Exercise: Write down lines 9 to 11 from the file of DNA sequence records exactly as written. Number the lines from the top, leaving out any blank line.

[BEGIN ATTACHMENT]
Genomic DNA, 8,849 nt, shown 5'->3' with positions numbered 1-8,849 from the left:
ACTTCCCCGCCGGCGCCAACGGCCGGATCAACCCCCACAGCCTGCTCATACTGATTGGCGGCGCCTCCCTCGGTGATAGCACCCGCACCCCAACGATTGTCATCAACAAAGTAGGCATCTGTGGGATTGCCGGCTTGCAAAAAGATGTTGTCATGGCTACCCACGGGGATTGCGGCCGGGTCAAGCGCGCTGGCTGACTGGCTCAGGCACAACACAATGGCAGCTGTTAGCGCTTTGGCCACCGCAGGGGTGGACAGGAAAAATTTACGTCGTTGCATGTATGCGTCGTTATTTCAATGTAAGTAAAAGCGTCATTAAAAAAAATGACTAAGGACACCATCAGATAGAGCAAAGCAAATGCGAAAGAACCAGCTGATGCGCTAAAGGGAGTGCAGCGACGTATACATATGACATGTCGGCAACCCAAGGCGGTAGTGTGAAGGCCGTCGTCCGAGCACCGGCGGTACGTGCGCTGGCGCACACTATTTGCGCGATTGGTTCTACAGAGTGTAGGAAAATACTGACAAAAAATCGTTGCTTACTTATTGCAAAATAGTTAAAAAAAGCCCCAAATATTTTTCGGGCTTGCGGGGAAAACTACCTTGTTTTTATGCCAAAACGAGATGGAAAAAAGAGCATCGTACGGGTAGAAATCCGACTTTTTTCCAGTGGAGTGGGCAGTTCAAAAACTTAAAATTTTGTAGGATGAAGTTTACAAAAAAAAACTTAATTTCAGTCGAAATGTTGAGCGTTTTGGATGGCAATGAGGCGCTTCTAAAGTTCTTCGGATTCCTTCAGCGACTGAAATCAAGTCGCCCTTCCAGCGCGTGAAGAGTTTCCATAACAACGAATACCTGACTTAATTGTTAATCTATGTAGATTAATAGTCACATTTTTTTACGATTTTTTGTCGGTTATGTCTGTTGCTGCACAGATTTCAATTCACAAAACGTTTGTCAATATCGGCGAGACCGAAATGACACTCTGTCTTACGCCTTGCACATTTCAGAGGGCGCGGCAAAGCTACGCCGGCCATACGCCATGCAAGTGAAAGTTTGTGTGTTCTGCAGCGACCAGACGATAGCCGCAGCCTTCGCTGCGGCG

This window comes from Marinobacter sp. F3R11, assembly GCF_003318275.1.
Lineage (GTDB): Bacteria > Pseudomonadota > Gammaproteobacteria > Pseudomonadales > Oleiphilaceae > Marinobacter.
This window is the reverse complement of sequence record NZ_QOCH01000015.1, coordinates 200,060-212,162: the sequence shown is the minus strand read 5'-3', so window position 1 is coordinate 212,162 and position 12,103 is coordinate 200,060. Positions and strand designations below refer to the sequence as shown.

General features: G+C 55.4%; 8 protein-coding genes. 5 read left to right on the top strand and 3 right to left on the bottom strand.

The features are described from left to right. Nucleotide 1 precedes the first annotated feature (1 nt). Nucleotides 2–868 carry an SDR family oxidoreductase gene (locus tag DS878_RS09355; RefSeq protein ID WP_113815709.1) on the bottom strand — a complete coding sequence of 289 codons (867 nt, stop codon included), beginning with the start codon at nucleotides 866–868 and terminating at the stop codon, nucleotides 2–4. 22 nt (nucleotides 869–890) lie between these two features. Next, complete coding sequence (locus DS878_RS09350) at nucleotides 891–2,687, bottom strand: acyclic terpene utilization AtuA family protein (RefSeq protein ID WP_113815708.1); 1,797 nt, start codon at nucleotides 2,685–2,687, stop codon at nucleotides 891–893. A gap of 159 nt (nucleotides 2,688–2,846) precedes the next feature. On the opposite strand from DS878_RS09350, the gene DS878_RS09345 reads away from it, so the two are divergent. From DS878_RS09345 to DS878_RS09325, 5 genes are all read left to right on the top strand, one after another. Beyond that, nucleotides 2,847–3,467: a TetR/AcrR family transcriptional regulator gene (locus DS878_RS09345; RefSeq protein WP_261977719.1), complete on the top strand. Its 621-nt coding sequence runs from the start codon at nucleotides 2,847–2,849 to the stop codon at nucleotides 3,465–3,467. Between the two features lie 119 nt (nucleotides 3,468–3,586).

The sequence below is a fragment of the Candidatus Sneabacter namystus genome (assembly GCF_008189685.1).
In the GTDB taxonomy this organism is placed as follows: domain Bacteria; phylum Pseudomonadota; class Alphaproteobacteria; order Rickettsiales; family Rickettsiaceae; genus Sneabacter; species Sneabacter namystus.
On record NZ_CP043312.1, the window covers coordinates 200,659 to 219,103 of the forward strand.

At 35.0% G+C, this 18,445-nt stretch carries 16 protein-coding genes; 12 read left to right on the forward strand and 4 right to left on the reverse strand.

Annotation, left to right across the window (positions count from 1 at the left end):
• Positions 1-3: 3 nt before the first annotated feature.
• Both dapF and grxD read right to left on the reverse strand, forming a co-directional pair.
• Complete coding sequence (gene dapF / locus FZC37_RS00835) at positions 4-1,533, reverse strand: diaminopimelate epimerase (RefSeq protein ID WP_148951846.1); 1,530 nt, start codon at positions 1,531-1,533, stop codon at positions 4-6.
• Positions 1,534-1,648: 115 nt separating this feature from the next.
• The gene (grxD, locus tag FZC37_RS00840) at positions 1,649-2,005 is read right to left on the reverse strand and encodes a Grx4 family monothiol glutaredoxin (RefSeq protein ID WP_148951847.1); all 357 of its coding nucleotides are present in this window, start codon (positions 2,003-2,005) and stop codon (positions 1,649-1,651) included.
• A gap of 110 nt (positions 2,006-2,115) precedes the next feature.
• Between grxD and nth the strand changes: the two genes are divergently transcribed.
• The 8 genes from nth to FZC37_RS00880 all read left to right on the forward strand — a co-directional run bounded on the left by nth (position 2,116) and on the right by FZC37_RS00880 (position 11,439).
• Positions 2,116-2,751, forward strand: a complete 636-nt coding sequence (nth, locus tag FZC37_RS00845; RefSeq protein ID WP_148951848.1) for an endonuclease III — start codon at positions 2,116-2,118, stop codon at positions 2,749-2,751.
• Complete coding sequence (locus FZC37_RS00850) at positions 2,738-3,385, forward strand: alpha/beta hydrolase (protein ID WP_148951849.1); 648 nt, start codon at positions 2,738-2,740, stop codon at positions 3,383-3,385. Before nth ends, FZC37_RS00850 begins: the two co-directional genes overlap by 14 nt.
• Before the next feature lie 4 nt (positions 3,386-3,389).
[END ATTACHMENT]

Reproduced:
In the GTDB taxonomy this organism is placed as follows: domain Bacteria; phylum Pseudomonadota; class Alphaproteobacteria; order Rickettsiales; family Rickettsiaceae; genus Sneabacter; species Sneabacter namystus.
On record NZ_CP043312.1, the window covers coordinates 200,659 to 219,103 of the forward strand.

At 35.0% G+C, this 18,445-nt stretch carries 16 protein-coding genes; 12 read left to right on the forward strand and 4 right to left on the reverse strand.